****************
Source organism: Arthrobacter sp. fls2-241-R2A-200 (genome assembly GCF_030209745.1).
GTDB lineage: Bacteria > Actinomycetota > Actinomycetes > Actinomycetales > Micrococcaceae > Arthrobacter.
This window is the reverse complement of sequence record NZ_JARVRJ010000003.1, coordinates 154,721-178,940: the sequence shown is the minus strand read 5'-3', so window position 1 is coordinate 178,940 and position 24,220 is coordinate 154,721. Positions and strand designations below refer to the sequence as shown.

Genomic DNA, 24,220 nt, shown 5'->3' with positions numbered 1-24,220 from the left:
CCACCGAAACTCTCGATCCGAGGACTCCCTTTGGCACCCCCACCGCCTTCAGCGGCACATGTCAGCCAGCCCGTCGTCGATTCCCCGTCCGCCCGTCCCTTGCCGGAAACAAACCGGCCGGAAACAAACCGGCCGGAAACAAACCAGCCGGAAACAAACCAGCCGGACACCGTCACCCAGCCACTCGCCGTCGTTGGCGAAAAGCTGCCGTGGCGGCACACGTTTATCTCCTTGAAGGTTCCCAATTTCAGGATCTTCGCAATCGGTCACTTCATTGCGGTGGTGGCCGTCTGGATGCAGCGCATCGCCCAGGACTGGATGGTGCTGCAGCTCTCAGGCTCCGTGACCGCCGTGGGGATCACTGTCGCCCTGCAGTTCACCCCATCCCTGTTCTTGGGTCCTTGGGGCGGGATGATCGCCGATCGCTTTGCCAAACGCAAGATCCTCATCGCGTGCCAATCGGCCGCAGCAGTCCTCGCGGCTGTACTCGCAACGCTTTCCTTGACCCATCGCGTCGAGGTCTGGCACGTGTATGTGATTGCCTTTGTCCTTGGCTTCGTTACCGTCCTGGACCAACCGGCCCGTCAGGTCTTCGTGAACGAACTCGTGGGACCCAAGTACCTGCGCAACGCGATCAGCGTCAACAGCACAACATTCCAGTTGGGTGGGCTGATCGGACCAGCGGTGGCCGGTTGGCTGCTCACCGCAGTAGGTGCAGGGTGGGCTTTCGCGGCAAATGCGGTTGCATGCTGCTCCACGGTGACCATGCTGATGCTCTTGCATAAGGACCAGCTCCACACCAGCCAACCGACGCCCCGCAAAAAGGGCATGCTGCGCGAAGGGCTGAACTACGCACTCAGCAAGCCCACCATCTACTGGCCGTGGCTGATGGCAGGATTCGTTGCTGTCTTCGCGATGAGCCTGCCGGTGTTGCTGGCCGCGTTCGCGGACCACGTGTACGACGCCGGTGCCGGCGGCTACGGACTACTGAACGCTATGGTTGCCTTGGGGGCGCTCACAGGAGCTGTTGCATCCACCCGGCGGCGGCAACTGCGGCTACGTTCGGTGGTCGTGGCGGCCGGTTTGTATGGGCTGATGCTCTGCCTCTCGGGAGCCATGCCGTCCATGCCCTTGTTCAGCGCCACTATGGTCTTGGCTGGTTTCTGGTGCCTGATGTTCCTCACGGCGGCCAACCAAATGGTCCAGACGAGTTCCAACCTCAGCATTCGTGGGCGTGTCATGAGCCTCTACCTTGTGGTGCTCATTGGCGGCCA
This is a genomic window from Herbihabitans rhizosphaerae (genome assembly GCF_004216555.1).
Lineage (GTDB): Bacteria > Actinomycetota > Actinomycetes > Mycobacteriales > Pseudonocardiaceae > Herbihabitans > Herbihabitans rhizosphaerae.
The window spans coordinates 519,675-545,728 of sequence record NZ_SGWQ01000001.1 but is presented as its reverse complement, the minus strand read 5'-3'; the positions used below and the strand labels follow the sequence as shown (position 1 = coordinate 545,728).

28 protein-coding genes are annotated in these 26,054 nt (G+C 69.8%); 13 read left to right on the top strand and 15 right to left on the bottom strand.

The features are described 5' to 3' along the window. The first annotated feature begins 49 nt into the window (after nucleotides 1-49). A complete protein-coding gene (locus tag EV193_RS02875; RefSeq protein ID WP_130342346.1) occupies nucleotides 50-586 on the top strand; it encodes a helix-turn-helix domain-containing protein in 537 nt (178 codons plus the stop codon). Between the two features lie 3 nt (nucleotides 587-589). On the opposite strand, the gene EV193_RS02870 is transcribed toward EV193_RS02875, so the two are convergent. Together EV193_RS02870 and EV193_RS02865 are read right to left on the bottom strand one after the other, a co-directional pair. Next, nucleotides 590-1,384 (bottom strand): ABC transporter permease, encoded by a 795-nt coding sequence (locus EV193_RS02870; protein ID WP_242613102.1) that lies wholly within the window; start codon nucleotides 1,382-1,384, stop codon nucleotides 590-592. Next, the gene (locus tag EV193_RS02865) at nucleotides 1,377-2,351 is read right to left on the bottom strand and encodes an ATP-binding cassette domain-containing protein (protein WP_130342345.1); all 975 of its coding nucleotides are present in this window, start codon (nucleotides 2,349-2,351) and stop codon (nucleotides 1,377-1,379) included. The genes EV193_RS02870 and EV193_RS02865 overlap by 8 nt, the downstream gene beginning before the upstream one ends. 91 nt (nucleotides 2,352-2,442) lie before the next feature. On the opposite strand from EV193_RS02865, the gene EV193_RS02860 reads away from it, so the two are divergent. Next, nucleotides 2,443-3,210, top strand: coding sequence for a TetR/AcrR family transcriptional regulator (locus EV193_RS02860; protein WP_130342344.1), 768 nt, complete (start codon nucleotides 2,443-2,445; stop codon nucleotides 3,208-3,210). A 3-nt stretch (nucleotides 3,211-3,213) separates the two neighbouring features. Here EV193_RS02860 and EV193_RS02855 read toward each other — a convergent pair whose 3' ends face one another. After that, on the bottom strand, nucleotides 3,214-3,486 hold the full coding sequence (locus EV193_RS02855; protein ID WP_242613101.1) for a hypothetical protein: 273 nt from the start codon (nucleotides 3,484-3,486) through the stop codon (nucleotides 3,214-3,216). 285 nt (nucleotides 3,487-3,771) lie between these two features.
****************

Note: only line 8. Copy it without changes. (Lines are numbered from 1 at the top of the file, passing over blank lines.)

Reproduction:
The window spans coordinates 519,675-545,728 of sequence record NZ_SGWQ01000001.1 but is presented as its reverse complement, the minus strand read 5'-3'; the positions used below and the strand labels follow the sequence as shown (position 1 = coordinate 545,728).